There were always people enjoying the different businesses seven days a week from around noon until 2 AM when the bars closed. There was even a real honest to goodness old fashioned bordello at the end of the block. The whole area was only about two miles from the college; providing easy access for the fraternity.
Sitting at an outdoor table in front of a coffee house I saw a for lease sign on a two story building across the street. I wrote down the phone number and called for information the next day. I learned that a dance school had been leasing the second floor and had gone out of business.
I explained who I was and what I wanted the place for and the leasing agent offered to show it to me; she wanted to regain an income from that property very badly. Chuck Long the president of Lamda went with me to meet the agent and we knew we had found our "frat house" as soon as we saw the space.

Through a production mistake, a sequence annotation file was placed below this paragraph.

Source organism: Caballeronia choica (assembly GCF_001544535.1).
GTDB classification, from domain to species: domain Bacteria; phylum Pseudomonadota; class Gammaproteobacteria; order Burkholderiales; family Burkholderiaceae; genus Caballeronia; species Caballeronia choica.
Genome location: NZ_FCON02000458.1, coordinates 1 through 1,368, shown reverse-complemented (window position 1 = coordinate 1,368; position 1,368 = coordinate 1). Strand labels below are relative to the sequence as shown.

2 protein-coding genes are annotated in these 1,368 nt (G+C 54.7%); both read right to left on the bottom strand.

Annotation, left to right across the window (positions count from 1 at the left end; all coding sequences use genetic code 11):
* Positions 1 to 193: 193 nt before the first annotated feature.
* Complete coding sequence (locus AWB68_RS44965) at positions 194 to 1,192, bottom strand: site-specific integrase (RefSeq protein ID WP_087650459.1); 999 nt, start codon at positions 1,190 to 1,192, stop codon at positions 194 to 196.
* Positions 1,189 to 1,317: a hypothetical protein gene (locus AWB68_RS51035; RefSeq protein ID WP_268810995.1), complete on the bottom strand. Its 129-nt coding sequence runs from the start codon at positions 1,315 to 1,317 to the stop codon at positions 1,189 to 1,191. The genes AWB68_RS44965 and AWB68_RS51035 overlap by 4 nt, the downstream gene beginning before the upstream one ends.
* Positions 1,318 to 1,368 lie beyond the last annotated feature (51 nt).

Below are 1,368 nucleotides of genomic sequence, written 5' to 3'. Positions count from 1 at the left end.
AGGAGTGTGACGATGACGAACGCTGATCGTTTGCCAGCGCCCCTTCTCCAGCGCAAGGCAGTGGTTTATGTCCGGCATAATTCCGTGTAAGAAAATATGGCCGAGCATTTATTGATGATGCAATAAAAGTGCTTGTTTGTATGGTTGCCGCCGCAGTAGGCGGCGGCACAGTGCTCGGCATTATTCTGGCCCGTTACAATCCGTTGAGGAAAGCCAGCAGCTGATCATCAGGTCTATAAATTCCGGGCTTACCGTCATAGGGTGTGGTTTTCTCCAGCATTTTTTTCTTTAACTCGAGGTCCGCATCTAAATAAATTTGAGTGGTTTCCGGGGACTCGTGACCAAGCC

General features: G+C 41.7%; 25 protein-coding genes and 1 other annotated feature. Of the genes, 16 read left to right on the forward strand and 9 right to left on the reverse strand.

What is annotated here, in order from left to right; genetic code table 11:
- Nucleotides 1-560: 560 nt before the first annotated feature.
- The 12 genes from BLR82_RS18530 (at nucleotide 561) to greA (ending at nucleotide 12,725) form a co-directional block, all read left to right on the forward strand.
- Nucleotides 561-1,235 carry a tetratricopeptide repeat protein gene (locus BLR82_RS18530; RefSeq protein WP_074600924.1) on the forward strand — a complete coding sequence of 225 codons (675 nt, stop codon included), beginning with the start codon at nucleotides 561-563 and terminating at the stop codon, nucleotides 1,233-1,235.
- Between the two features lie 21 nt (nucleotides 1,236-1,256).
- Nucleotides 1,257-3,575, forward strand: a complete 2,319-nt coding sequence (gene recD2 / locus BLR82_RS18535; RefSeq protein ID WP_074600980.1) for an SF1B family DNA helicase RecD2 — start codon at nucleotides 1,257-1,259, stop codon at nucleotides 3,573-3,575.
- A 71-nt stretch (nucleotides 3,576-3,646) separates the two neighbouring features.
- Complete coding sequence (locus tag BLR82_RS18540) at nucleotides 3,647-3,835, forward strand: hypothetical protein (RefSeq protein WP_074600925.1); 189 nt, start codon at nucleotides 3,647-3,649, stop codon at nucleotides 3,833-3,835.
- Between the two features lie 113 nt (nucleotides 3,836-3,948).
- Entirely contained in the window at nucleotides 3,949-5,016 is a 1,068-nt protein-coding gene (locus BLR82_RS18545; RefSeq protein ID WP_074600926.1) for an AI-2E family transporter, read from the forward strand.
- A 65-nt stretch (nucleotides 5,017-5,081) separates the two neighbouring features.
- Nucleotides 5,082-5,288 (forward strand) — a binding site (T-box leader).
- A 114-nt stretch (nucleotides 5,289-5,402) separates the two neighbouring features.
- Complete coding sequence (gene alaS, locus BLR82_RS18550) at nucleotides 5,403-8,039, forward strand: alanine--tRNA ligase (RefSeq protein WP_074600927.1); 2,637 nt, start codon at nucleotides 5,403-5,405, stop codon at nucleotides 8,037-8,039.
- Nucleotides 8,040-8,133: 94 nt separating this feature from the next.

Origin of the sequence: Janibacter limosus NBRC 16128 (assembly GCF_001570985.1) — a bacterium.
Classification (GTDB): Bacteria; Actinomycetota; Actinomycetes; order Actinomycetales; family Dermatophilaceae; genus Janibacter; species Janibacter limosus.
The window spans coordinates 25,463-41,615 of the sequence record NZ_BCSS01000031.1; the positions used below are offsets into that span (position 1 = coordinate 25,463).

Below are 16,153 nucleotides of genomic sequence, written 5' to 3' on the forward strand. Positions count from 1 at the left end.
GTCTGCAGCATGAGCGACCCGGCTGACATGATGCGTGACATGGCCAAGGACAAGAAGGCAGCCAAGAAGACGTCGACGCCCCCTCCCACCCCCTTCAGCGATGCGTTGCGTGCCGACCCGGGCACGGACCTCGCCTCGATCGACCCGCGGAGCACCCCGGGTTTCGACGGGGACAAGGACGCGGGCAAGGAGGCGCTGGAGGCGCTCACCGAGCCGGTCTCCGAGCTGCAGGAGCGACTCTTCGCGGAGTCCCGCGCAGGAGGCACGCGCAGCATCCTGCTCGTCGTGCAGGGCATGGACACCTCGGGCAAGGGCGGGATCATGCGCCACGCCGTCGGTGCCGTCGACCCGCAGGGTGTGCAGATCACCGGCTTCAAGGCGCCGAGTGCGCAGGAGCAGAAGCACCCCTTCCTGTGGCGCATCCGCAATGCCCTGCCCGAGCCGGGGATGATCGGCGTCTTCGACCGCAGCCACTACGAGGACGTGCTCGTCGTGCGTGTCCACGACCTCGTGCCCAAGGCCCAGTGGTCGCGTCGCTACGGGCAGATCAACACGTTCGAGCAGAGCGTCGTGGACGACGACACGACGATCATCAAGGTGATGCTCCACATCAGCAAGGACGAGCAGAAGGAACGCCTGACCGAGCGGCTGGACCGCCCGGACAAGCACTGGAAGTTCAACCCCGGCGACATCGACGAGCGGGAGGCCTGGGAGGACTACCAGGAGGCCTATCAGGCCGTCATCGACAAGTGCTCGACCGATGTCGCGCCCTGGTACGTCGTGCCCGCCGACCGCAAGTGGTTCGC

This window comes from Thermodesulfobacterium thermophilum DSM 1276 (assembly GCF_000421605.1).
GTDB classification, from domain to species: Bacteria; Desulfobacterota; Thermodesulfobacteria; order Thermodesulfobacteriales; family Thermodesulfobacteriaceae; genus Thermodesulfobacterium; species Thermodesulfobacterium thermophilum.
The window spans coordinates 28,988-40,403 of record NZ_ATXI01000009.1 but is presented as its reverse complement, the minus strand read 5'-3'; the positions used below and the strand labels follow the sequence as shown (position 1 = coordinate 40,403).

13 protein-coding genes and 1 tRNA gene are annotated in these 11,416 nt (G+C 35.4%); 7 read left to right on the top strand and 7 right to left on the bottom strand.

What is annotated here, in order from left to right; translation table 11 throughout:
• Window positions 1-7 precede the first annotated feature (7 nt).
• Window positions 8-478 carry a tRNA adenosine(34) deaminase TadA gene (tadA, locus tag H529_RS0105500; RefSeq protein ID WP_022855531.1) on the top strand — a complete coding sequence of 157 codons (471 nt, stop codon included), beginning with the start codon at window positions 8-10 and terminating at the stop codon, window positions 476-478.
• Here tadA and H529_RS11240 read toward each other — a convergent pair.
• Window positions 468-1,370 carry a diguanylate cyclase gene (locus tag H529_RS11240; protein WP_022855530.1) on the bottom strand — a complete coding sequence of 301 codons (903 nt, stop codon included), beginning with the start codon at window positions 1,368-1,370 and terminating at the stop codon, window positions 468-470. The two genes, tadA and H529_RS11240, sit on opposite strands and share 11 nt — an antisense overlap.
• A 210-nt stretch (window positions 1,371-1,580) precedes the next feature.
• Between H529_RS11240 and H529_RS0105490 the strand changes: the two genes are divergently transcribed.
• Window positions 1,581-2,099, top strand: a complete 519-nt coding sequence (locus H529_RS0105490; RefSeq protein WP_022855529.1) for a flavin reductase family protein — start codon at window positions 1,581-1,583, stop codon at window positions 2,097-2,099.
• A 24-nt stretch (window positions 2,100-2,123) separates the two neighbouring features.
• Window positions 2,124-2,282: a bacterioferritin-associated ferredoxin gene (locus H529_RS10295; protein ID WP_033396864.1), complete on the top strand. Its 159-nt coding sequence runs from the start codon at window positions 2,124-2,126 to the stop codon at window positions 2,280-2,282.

The only question remaining was could we afford it. The agent let it slip that there weren't many takers for an apartment this size; I think she was new and didn't realize that she shouldn't have told me how much trouble her company was having trying to lease the apartment. I was able to negotiate the terms for a one year lease, security deposit, and utilities. Maybe I should go into sales or purchasing I thought because I got the frat a sweetheart of a deal.
A showing for the rest of the frat was arranged and we told the agent that the fraternity would have a meeting to discuss the terms before looking at the space; that way we could make a decision on the spot after the frat members inspected the place.